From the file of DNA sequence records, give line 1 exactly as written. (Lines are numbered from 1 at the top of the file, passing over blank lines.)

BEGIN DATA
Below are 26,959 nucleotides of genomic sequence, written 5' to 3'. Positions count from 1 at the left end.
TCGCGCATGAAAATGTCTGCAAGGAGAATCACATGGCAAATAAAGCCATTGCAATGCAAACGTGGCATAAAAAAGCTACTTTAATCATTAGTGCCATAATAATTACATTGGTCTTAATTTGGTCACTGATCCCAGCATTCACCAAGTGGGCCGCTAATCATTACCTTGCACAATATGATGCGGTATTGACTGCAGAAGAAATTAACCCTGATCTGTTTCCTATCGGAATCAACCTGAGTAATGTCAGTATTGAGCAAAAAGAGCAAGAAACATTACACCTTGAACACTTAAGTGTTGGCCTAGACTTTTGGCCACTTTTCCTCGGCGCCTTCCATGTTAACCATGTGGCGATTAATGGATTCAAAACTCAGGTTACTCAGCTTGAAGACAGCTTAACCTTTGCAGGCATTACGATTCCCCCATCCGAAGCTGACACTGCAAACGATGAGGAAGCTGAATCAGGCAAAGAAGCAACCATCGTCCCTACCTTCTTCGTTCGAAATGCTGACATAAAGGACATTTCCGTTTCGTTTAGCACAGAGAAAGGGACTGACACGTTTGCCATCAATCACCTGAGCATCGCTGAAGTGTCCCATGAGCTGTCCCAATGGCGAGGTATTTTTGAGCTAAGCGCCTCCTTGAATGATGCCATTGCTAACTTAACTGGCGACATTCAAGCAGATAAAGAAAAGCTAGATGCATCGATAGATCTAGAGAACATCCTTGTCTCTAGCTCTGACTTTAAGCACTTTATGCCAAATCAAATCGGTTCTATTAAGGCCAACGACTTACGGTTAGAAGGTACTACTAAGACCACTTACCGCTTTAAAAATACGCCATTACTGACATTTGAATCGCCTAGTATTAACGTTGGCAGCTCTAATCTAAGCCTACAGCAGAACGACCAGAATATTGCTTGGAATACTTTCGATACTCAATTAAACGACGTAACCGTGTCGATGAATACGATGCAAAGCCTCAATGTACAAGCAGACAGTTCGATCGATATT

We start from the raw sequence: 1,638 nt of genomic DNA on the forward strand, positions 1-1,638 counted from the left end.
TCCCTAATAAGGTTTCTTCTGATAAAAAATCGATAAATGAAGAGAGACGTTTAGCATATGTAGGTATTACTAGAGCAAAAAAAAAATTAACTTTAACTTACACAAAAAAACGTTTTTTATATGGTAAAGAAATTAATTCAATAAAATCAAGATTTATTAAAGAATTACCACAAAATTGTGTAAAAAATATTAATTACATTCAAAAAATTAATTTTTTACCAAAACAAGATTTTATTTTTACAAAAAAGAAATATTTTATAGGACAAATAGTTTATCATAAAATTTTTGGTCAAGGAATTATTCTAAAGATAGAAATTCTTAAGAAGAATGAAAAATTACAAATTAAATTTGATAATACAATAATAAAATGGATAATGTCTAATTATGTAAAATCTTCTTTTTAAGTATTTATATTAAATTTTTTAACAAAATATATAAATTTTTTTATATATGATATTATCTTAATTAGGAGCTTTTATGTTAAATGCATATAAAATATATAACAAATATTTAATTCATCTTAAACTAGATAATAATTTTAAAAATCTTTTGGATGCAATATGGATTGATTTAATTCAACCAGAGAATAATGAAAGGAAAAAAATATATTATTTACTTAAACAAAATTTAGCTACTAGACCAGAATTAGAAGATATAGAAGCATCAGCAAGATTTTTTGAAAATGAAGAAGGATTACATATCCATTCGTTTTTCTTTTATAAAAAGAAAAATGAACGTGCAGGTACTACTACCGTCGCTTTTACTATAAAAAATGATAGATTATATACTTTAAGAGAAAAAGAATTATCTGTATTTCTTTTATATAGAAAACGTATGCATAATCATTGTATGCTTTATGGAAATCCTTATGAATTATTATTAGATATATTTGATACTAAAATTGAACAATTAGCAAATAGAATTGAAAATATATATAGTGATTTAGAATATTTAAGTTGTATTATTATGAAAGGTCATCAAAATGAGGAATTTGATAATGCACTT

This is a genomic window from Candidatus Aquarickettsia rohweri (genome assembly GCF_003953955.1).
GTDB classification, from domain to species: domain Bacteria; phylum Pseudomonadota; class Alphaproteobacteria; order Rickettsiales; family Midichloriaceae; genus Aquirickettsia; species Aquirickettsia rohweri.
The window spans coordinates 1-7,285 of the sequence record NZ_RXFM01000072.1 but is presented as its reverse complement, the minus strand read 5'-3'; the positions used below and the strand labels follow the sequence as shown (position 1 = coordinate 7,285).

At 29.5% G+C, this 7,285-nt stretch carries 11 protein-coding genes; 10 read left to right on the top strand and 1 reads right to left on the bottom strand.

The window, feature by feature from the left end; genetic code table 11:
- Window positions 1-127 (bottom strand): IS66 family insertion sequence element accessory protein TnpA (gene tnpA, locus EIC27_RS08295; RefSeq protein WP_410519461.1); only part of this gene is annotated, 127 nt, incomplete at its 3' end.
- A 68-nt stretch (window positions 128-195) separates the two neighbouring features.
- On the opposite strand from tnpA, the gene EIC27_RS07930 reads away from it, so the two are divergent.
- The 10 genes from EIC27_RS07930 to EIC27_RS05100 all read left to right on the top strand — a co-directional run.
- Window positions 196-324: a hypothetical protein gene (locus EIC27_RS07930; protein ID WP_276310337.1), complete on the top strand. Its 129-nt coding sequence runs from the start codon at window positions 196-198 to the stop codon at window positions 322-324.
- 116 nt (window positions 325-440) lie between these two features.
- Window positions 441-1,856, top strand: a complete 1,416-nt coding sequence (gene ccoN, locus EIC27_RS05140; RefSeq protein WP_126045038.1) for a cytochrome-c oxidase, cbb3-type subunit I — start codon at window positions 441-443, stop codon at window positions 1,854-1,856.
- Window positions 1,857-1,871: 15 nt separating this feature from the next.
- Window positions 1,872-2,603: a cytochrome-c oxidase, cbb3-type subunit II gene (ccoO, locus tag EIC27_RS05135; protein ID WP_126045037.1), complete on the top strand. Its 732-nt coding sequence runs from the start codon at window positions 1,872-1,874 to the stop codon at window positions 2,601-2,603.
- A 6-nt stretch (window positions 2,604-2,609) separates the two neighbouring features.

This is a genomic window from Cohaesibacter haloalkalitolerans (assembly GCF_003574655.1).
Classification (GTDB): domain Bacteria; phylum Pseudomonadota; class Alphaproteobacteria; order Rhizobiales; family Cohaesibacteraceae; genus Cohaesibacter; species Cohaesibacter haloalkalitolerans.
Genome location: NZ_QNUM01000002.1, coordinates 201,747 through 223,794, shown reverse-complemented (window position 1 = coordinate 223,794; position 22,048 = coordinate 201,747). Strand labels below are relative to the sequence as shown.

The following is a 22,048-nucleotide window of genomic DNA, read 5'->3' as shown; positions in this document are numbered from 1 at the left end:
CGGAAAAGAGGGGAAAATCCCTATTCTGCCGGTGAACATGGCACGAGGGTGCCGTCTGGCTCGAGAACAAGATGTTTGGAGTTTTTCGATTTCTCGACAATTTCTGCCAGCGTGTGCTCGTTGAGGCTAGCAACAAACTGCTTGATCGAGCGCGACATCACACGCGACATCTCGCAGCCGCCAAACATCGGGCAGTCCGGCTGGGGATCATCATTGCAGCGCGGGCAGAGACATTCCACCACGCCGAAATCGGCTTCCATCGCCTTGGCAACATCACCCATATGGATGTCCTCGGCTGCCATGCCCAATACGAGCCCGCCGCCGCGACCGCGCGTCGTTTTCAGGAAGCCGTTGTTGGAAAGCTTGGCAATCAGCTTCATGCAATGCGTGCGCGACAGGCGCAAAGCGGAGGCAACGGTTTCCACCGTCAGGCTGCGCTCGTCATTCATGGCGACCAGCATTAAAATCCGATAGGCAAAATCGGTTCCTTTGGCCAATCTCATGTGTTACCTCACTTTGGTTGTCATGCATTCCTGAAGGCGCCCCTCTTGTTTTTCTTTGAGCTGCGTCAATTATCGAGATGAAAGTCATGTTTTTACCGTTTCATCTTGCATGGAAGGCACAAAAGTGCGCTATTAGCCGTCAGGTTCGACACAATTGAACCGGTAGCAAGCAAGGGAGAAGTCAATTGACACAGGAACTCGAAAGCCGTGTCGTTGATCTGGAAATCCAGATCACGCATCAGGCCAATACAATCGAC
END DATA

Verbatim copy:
Below are 26,959 nucleotides of genomic sequence, written 5' to 3'. Positions count from 1 at the left end.